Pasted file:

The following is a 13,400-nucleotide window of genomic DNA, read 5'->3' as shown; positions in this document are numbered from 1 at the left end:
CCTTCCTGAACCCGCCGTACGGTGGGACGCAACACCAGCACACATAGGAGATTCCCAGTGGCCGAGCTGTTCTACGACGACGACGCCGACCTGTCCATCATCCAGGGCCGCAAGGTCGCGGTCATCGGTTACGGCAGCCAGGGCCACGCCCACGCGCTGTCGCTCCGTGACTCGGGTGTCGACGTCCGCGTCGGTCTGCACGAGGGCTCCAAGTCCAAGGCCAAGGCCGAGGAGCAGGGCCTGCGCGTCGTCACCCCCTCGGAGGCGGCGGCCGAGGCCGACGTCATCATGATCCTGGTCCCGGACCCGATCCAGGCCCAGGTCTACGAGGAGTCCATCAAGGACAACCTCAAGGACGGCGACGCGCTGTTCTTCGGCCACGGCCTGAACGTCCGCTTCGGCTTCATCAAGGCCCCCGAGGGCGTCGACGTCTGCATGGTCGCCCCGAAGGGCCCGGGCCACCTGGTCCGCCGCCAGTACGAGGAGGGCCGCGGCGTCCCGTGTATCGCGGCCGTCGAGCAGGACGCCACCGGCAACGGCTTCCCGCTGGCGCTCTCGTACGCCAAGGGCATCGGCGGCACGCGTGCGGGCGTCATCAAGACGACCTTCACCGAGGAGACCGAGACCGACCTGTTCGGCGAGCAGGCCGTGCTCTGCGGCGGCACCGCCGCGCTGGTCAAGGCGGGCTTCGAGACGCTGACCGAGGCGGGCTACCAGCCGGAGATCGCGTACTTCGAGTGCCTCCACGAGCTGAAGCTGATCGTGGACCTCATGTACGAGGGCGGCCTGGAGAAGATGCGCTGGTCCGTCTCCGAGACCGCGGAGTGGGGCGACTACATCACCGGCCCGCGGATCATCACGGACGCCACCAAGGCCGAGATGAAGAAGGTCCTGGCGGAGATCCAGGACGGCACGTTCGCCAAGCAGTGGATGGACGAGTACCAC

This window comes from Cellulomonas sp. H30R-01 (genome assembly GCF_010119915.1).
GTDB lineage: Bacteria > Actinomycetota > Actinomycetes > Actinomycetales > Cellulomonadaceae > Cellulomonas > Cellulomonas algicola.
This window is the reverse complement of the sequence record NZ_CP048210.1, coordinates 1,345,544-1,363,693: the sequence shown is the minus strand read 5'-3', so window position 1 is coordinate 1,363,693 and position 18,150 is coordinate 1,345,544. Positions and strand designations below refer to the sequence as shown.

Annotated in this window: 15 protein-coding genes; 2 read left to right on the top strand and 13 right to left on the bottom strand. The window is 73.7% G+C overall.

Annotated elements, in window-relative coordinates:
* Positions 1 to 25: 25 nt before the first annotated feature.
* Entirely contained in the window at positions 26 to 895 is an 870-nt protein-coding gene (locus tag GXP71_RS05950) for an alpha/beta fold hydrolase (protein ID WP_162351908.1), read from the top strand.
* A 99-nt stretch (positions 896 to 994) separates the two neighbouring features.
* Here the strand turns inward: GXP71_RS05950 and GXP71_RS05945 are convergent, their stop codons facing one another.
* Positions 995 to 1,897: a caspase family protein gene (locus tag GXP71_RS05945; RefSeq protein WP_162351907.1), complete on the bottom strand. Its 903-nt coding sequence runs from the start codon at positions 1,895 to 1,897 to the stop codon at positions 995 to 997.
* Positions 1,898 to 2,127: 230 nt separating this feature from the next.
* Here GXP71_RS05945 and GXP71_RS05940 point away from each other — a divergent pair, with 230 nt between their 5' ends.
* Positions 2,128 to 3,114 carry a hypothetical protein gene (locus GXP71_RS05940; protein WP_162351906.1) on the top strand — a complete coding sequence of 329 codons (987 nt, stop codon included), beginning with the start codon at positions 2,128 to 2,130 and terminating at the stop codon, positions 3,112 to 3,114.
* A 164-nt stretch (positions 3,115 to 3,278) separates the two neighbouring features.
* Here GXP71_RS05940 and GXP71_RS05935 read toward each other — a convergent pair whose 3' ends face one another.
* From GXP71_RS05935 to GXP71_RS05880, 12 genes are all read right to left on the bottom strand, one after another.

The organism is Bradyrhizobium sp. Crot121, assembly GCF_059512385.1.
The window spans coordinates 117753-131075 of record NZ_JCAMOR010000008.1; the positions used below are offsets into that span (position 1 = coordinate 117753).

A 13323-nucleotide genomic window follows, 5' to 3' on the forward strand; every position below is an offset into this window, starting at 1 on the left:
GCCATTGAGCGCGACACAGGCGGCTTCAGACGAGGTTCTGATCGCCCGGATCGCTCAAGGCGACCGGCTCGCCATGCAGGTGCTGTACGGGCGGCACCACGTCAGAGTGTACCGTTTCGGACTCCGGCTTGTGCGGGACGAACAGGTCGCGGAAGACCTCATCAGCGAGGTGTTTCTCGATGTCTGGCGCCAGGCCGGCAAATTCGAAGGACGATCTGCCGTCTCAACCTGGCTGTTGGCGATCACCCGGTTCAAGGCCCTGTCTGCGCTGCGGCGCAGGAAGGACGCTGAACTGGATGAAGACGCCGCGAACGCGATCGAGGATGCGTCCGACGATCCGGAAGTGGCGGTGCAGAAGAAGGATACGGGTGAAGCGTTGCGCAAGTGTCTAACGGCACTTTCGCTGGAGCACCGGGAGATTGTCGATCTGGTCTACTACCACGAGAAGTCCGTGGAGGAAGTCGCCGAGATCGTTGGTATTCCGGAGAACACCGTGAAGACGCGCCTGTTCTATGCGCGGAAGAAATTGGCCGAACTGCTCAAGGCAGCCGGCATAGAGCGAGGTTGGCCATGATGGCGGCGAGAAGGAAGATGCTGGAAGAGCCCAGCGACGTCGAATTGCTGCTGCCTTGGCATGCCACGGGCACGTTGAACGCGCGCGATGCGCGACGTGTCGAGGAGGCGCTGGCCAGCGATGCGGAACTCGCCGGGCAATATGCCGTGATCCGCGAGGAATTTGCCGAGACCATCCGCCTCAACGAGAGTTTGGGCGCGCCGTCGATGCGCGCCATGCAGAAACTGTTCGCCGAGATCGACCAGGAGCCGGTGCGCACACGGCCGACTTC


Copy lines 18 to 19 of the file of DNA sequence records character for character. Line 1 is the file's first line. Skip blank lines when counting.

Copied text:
* From GXP71_RS05935 to GXP71_RS05880, 12 genes are all read right to left on the bottom strand, one after another.

The organism is Bradyrhizobium sp. Crot121, assembly GCF_059512385.1.